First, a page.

- The Washington Times - Monday, July 6, 2009

Roger Federer stands as the most decorated player in men’s tennis, holder of 15 Grand Slam titles and an unmatched streak of excellence.

What will become of the man who has reached the summit of Mount Everest? Is there any higher peak for him to climb?

Tennis fans soon will find out. This was hardly a last hurrah, going-out-on-top moment for Federer, who looks as dominant, fit and confident as ever.

The sweet-swinging Swiss is not done expanding his trophy cabinet. By the end of it all, whenever that comes, he may need a whole palace.

Federer now has two missions: build on his record of Grand Slam titles to place it out of reach of any mortal man and reverse the recent course of his rivalry against Rafael Nadal. The goals go hand in hand; Nadal is the only player on tour capable of beating Federer on a regular basis, having won their past three Grand Slam meetings.

Federer’s victories at Wimbledon and the French Open helped him regain the world’s top ranking, which he ceded to Nadal last summer. But to some, the ascendance deserves an asterisk: The wins came while Nadal was either slowed or shelved by tendinitis in his knees.

Nadal will be back, certainly in time for the U.S. Open next month. He will be rested, prepared and motivated to win the only Grand Slam title that he lacks. And truth be told, Federer wants to see Nadal again - not just in New York but over the next year. To round out his legacy, he will want to conquer Nadal on the largest stages. He will want payback for his gut-wrenching loss at the Australian Open in January. And he will want another French Open title, this time against Nadal in the final.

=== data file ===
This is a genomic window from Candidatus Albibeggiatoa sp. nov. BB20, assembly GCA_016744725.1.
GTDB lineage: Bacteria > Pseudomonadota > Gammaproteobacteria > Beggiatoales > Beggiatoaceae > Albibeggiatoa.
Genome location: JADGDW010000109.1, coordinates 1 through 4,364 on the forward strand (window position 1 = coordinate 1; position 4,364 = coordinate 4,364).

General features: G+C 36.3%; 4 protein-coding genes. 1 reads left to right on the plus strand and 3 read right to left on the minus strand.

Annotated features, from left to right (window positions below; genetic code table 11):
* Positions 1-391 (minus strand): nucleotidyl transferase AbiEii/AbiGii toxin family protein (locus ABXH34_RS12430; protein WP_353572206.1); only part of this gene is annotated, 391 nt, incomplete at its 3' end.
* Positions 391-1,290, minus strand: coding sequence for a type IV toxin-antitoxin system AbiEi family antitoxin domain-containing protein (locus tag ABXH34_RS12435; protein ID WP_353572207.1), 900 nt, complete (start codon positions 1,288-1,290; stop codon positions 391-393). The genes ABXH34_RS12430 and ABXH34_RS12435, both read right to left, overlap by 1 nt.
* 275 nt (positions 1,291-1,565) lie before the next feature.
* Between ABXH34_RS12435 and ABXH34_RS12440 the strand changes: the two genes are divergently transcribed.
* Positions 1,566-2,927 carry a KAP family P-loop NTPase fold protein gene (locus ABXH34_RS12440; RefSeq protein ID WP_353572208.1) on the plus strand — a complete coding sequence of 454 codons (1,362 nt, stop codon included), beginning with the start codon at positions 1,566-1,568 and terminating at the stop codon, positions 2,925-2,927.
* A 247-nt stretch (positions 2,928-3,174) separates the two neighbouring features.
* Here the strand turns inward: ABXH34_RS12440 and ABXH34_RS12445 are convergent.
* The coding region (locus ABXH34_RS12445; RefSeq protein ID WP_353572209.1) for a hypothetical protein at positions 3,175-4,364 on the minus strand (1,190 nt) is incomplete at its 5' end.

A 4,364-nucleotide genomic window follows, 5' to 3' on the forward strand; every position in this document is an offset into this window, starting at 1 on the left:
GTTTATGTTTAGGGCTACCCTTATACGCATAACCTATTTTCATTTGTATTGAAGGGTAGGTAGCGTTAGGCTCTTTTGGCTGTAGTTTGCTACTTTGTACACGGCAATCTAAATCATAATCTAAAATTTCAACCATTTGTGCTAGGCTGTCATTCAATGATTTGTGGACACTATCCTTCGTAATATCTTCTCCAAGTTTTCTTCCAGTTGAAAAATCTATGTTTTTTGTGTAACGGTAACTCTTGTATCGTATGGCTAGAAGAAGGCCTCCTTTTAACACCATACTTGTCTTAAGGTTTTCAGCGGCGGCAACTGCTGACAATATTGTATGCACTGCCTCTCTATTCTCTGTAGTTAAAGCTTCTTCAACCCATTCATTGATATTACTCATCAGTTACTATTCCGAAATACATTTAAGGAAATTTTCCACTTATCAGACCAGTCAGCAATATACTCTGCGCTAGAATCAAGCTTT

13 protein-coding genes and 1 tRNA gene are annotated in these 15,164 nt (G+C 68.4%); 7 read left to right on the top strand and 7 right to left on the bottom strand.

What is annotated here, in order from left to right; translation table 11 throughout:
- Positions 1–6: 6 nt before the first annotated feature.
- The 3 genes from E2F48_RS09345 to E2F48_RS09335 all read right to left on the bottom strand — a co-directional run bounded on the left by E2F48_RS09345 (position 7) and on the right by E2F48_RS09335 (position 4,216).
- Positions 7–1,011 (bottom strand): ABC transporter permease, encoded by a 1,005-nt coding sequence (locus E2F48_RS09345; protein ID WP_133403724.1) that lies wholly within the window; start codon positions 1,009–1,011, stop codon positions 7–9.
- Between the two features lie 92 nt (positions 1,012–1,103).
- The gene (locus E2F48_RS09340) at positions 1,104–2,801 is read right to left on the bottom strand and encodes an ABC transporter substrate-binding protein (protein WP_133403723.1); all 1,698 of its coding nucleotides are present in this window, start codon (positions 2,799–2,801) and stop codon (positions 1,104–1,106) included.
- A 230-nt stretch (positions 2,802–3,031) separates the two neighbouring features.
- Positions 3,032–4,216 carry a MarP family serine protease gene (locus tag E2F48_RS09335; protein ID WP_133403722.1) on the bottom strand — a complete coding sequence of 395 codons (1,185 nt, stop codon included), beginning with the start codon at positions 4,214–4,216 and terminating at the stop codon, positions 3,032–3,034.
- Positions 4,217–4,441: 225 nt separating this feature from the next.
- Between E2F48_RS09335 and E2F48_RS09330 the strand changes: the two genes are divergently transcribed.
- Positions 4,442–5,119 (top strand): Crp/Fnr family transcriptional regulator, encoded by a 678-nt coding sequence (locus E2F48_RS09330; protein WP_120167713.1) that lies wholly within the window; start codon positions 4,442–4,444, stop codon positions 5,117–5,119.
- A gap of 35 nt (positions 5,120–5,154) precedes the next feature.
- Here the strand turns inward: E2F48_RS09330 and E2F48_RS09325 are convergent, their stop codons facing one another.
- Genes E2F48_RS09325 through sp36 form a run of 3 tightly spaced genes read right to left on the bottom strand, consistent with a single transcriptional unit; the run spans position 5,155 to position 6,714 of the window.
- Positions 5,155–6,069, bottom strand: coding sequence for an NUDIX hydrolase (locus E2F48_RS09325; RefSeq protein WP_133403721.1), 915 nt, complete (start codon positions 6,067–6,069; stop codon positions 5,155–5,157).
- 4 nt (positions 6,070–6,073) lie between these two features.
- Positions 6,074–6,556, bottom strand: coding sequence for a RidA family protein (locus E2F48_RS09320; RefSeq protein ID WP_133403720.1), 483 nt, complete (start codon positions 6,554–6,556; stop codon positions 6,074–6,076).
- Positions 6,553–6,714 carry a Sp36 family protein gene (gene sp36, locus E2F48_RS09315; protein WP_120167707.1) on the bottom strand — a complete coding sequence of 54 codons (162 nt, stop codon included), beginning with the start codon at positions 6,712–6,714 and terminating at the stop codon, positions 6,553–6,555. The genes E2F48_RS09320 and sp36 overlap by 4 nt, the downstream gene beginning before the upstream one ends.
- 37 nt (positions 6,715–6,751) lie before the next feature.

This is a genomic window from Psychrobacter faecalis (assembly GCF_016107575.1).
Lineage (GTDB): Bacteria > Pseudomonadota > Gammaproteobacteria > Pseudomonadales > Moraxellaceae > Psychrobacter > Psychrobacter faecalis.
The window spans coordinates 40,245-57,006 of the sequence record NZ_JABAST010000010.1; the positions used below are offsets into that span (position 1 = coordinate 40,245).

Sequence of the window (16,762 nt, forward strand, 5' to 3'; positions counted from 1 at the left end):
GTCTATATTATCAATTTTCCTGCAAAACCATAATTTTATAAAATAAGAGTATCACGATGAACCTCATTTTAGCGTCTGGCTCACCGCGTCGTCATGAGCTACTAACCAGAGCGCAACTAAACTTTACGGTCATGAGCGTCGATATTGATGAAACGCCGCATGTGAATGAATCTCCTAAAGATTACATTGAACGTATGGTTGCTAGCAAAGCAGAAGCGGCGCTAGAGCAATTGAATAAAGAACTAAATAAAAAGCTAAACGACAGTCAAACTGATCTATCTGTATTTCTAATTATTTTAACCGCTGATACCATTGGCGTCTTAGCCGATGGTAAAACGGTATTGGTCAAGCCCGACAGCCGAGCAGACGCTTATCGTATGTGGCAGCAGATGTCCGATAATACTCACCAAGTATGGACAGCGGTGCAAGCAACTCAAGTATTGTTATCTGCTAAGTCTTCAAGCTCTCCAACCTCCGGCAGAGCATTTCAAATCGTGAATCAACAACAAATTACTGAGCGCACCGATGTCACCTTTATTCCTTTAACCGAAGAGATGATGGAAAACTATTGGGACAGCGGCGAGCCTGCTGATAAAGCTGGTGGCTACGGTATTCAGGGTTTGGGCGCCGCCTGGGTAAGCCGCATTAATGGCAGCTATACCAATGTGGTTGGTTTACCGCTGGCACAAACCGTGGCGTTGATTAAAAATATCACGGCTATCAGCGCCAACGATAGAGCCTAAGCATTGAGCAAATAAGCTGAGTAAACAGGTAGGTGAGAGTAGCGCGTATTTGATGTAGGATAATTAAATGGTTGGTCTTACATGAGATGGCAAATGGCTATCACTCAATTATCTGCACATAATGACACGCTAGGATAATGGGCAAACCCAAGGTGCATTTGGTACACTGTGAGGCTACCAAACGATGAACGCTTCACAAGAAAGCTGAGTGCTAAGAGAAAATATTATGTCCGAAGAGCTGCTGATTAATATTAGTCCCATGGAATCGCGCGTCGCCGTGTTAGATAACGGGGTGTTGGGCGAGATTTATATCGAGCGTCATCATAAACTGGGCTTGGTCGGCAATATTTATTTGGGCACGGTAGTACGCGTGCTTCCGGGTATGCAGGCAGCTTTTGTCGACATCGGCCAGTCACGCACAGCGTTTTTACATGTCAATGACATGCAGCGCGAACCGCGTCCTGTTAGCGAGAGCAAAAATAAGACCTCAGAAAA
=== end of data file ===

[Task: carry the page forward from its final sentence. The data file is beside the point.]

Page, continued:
If Federer can exorcise his Nadal demons - or if Nadal’s health becomes a recurring issue - there is no limit to how many Grand Slam titles he can win.

Federer will turn 28 this summer. He is not a young man by tennis standards, but he is three years younger than Pete Sampras was when he won his last major title. He is nearly four years younger than Andre Agassi at the time of his last Grand Slam victory. Given that he has averaged more than two Grand Slam wins a year since 2003, he could end up with more than 20 majors.

A lofty number, for sure, but it’s realistic considering Federer has been remarkably healthy. His only significant health-related setback came from a bout with mononucleosis last year. His style of play is so smooth and so seemingly effortless that it’s hard to imagine him being felled by injury.

His status as the winningest player in history also will afford him some flexibility in scheduling. As he gets older, he may choose to play fewer tournaments to reduce wear and tear on his body.

It’s also clear Federer always will give himself a chance to win. He has made it to 21 consecutive Grand Slam semifinals. He has appeared in 20 of the past 24 Grand Slam finals. No athlete has been as consistently good for such a long stretch.

And his swan song still may be years away.

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